Price: $4.99 (Gold) / $2.99 (Silver)
App Reviewed on: iPhone 4
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About a year ago we described Ash as "one of the best role-playing games nobody played on the iPhone." But it seems that with its SNES-like visuals and well written story Ash charmed enough people out there for the rather lofty name of Konami to step in and throw its weight behind a sequel.
With that kind of backing behind it big things are expected of Ash II, and maybe more pertinently there is plenty of scrutiny being placed upon the decision to release it across downloadable chapters. Currently the game is on sale in a Gold edition, which gives players access to all chapters when they're released, and a Silver edition, which gives access to the first two chapters and 50% off the purchase of future chapters. Chapter 1 is the only chapter available thus far, so that's what I'm reviewing here.
While the art style had seen some tweaks, Ash II retains that instant Chrono Trigger style of charm with its understated but beautifully retro visuals and more significantly within the writing. The mix of almost out-of-place humor, like how Damien questions the ridiculousness of a settlement's secret defense weapon of a crocodile hidden in a tent, with the more considered, emotional continuation of the first game's plot takes me back to laughing and crying my way through Final Fantasy IV, Mystic Quest, Chrono Trigger and all the other J-RPG classics. If the first chapter is anything to go by then Ash II won't quite reach those games' heady heights, but even so for an entirely text-based game the comic timing is right on the nose.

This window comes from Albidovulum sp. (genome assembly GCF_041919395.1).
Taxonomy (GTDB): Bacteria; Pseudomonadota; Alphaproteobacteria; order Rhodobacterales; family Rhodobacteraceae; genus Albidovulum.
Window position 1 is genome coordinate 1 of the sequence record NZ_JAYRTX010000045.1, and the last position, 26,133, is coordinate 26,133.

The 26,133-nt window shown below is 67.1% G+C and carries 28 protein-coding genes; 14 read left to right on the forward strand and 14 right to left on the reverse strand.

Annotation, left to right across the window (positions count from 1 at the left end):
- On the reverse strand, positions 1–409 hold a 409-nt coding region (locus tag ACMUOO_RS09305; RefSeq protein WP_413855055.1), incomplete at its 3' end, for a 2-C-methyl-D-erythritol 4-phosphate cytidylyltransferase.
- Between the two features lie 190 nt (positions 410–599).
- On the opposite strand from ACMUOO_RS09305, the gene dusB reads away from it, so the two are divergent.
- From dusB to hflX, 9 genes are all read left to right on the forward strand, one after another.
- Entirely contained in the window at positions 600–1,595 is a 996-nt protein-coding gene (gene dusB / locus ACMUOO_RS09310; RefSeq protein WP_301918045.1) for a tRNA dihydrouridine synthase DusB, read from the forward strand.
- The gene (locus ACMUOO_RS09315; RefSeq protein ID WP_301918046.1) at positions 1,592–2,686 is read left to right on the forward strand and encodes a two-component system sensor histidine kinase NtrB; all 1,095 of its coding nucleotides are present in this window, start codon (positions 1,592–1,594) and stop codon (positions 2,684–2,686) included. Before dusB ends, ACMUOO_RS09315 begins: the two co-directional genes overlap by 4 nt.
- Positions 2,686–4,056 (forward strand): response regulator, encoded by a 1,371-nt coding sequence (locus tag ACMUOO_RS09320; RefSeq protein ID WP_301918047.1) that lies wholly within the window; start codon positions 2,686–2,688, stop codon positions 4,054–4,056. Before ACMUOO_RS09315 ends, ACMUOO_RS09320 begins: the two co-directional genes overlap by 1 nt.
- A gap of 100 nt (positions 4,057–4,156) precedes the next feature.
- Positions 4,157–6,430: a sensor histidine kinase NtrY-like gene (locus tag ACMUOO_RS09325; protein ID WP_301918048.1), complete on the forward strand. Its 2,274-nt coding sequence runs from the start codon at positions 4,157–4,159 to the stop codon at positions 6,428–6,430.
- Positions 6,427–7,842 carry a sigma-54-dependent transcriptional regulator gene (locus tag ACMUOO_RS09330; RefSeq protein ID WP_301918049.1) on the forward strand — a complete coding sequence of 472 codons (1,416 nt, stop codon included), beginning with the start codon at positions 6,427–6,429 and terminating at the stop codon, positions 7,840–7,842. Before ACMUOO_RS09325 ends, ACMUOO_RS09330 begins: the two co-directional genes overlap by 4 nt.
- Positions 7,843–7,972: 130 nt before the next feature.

Where Ash II falls down is in the combat. As before there are certainly plenty of interesting accessories and abilities to mess around with, but simply put the enemies are far too weak to ever want to delve into any of that. Even more simply put, the game is just too easy. Even bosses can be dispatched by spamming the plain old attack button, and even then all 'spamming' really amounts to is a couple of attacks at best. Even if you stick to the main road and don't delve into any of the side quests, not one enemy will pose a challenge. The first game had balancing issues but in the opposite direction, but it seems the response has been to go too far the other way, and at present it heavily detracts from what has the potential to be another absorbing fantasy journey.
Of course, all of this may exactly vindicate the decision to go with episodic releases. Hopefully the developers can take this on board for future chapters. The first chapter clocks in at around three to six hours depending on how far you want to delve into its world, and they will be plenty worth it if the future chapters provide more balance and build upon the opening release's potential.